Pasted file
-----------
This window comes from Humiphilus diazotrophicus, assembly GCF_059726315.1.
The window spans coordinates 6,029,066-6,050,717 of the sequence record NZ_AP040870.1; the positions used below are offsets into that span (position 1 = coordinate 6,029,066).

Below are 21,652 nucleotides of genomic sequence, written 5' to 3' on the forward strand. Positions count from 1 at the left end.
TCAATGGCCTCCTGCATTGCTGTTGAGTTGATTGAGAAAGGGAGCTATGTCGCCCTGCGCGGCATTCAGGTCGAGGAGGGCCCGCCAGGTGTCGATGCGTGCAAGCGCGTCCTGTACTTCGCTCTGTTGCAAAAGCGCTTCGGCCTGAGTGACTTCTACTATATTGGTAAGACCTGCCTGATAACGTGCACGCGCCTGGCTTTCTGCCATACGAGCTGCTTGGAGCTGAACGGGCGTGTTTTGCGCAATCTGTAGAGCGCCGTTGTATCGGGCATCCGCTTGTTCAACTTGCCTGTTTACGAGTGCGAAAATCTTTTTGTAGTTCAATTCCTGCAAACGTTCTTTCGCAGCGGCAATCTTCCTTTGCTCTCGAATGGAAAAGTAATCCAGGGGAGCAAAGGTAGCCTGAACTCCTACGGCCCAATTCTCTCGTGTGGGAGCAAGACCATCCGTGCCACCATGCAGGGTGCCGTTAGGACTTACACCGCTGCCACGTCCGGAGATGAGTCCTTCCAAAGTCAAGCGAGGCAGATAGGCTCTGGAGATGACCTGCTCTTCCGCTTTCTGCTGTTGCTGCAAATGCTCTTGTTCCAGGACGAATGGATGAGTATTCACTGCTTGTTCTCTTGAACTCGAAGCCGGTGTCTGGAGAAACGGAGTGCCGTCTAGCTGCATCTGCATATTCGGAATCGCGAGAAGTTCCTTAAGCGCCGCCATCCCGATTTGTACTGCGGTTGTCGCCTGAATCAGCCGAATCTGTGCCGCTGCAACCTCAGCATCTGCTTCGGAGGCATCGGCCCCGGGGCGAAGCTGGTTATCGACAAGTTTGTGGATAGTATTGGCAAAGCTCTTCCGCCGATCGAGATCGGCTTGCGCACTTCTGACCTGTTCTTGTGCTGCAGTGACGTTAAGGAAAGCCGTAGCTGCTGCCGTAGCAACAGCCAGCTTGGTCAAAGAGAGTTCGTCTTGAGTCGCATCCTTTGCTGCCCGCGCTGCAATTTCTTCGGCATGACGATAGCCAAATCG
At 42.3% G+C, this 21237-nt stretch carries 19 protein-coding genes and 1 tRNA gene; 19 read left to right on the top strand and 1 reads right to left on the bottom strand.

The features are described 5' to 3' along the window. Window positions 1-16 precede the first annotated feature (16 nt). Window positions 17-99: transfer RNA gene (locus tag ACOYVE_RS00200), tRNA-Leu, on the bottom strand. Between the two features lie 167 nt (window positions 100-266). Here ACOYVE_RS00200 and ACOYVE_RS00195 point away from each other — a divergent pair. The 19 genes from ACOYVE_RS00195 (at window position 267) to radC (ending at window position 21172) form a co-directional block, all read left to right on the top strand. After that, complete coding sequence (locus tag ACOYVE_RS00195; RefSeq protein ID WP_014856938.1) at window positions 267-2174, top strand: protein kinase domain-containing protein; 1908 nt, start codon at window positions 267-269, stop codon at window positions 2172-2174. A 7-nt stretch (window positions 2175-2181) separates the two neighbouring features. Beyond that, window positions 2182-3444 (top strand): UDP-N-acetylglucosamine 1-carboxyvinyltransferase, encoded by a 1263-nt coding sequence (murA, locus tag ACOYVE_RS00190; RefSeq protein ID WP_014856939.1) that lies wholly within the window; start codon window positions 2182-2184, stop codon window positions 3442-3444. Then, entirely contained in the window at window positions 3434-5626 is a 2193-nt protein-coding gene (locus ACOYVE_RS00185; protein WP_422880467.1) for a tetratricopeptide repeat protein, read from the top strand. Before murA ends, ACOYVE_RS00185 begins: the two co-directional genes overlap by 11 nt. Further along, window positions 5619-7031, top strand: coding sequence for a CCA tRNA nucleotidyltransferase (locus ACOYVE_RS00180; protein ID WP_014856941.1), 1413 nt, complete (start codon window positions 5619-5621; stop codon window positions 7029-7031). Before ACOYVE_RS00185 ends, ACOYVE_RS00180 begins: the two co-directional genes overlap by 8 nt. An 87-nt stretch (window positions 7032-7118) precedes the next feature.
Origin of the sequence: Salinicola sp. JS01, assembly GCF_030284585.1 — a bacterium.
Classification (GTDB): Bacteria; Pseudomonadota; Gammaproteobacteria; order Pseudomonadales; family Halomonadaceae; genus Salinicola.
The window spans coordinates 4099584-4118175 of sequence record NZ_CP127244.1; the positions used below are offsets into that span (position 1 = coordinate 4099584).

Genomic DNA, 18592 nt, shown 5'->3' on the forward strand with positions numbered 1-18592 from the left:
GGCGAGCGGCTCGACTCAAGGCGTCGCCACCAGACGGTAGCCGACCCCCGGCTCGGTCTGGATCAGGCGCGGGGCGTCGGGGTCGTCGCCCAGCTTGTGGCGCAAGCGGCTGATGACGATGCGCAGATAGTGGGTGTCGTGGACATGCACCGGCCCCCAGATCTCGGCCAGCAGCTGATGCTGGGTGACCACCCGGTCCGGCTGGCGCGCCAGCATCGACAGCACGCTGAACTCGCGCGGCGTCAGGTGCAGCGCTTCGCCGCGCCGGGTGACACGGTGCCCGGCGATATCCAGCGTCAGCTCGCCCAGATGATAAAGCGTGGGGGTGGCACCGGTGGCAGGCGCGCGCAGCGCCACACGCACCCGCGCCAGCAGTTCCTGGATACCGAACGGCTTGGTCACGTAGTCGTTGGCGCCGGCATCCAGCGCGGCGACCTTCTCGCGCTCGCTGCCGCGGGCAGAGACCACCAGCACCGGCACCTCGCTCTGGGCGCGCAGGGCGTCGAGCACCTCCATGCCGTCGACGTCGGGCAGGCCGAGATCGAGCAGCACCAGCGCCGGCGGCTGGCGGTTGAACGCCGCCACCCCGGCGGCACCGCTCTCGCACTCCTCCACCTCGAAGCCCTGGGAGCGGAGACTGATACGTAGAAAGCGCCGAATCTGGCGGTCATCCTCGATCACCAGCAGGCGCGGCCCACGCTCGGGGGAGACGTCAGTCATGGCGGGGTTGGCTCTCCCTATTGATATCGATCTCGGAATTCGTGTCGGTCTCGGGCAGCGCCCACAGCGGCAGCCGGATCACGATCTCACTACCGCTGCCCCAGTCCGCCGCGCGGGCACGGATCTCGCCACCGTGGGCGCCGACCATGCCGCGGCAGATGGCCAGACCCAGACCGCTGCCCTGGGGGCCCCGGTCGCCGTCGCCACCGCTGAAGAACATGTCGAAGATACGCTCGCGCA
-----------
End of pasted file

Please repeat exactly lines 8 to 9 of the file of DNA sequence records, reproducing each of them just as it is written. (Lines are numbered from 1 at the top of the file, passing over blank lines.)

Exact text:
Classification (GTDB): Bacteria; Pseudomonadota; Gammaproteobacteria; order Pseudomonadales; family Halomonadaceae; genus Salinicola.
The window spans coordinates 4099584-4118175 of sequence record NZ_CP127244.1; the positions used below are offsets into that span (position 1 = coordinate 4099584).